Second generation arteries from each uterine arterial network were harvested for measurement of circumferential elastic modulus E as described in detail elsewhere in this issue (29). Briefly, arteries were isolated, harvested and perfused ex vivo. Outer diameter and length were measured during pressurization from 0 to 120 mmHg in 10 mmHg increments. Circumferential stress and strain were calculated using standard formulations and the slope in a physiological pressure range was taken as E. For additional methodological details, we refer the reader to (29).
The measured impedance magnitude spectra for the luteal and follicular phase and pregnant ewes are shown in Figure 3. As expected, pregnancy decreased the impedance dramatically compared to the two nonpregnant cases for all frequencies. Impedance magnitude in the follicular phase was also lower than in the luteal phase at all frequencies. In both nonpregnant cases, the impedance reached a minimum at the 6th harmonic and a maximum between the 8th and 9th harmonics. In the pregnant case, the impedance reached a minimum near the 5th harmonic and a maximum at the 8th harmonic, at which point it was nearly equal to the input resistance (at 0 Hz) in magnitude.
Experimental measurements of IDm, WTm and Lengthm for each of the first three generations of the uterine arterial network (k=1, 2, 3), and E for second generation arteries, for luteal and follicular phase and pregnant ewes are shown in Table 1. Rk, Lk, and Ck were calculated from these data according to equations (6-8), assuming E1 = E2 = E3 for all groups (Table 2). lk was set equal to Lengthm for each k, and RL was set equal to 8 UVR as described above.
The predicted input impedance magnitude spectrum at the primary uterine artery (Z1,in) was computed using equations (4-5) in an iterative fashion. As shown in Figure 4, the agreement with the experimentally obtained impedance spectra was poor. All correlation coefficients (R2 values) were greater than 0.5. All predicted spectra matched measured spectra at 0 Hz because Z1,in was constrained to UVR at 0 Hz.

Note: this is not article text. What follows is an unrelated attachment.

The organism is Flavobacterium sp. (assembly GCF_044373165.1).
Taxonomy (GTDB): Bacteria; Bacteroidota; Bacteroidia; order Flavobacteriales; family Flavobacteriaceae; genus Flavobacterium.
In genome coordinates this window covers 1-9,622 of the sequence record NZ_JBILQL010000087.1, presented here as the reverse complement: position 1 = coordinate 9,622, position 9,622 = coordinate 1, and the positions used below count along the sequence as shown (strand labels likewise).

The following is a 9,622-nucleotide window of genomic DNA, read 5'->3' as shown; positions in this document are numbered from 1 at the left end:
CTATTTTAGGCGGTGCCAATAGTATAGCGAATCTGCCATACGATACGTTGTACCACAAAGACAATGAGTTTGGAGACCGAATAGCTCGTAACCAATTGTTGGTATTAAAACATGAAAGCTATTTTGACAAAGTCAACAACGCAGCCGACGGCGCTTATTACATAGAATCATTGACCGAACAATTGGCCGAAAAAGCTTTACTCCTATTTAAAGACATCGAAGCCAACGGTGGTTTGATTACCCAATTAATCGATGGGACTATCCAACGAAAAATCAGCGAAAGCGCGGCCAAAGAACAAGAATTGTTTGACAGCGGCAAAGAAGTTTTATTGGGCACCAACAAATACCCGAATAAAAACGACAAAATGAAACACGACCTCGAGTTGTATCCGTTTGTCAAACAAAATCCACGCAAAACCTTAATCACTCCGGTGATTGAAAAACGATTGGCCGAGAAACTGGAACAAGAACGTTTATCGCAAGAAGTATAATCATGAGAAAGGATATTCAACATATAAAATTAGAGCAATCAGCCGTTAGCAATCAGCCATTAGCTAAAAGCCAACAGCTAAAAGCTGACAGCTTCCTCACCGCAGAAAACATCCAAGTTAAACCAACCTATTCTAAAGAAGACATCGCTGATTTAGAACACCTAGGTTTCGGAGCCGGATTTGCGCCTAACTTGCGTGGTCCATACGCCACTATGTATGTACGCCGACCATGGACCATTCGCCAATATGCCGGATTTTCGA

Since elastic modulus is known to increase with increasing distance from the heart (30), we also tested the effects of letting ½ E1 = E2 =2 E3 as an upper bound on this effect (data not shown). In the nonpregnant cases, this caused the second peaks to shift from the 9th and 10th harmonics (for the NP-F and NP-L, respectively) to the 8th and 9th harmonics. In the pregnant case, this caused three small peaks to occur at the 3rd, 6th and 9th harmonics instead of the medium-sized peaks between the 3rd and 4th, and 7th and 8th harmonics as in Figure 4B. In no case did this change improve the goodness-of-fit of the predicted impedance to the measured impedance (R2 <0.5; p>0.05 for NP-L, NP-F and P).
The best-fit R, L, C and l values for the single-segment transmission line model of uterine vascular impedance for the luteal and follicular phase and pregnant ewes are given in Table 3. In contrast to the anatomically-based multi-segment model, the single-segment model yielded impedance spectra that agreed well with experimental data (R2=0.94, 0.84 and 0.87 for luteal, follicular and pregnant, respectively; Figure 5). All correlations were also highly significant (p<0.0001 for all groups).
Compared to the luteal phase, best-fit length was relatively unchanged in the follicular phase but inertance L was nearly half, compliance C was approximately double and longitudinal resistance was five orders of magnitude less (). With pregnancy, length approximately tripled, L decreased 30-fold, C increased 6-fold, and R remained small (). RL changed according to the measured changes in UVR by constraint.
To demonstrate the dependence of the shape of the impedance spectra on parameter values, we changed parameter values by plus or minus 20% of the original value (one at a time) and calculated the impedance spectra. Due to the large number of degrees of freedom in the multi-segment model, we used the single-segment model and only present data for the luteal phase and pregnant spectra (Figure 6). As expected, increasing UVR (which is equal to RL in this case) increased the input resistance. Increasing UVR also decreased the minimum impedance value (near 7 Hz for luteal, 4 Hz for pregnant), presumably because large and medium-sized arteries were more inflated due to the higher pressure. Decreasing UVR also decreased the variability in Z as a function of frequency (most obviously in the pregnant case; blue dashed line). Decreasing transverse arterial compliance C increased the magnitude of the minimum impedance and also shifted its location to a slightly higher frequency. It did not affect the magnitude of the input resistance or second peak magnitude (evident in the pregnant case). Finally, increasing the inertance L shifted the minimum impedance magnitude to a lower frequency and increased its amplitude. Like C, it did not affect the magnitude of the input resistance or second peak magnitude. In general we found that the magnitude of the first minimum was determined by L/(UVR C) and the frequencies of the first minimum and second peak were determined by 1/LC .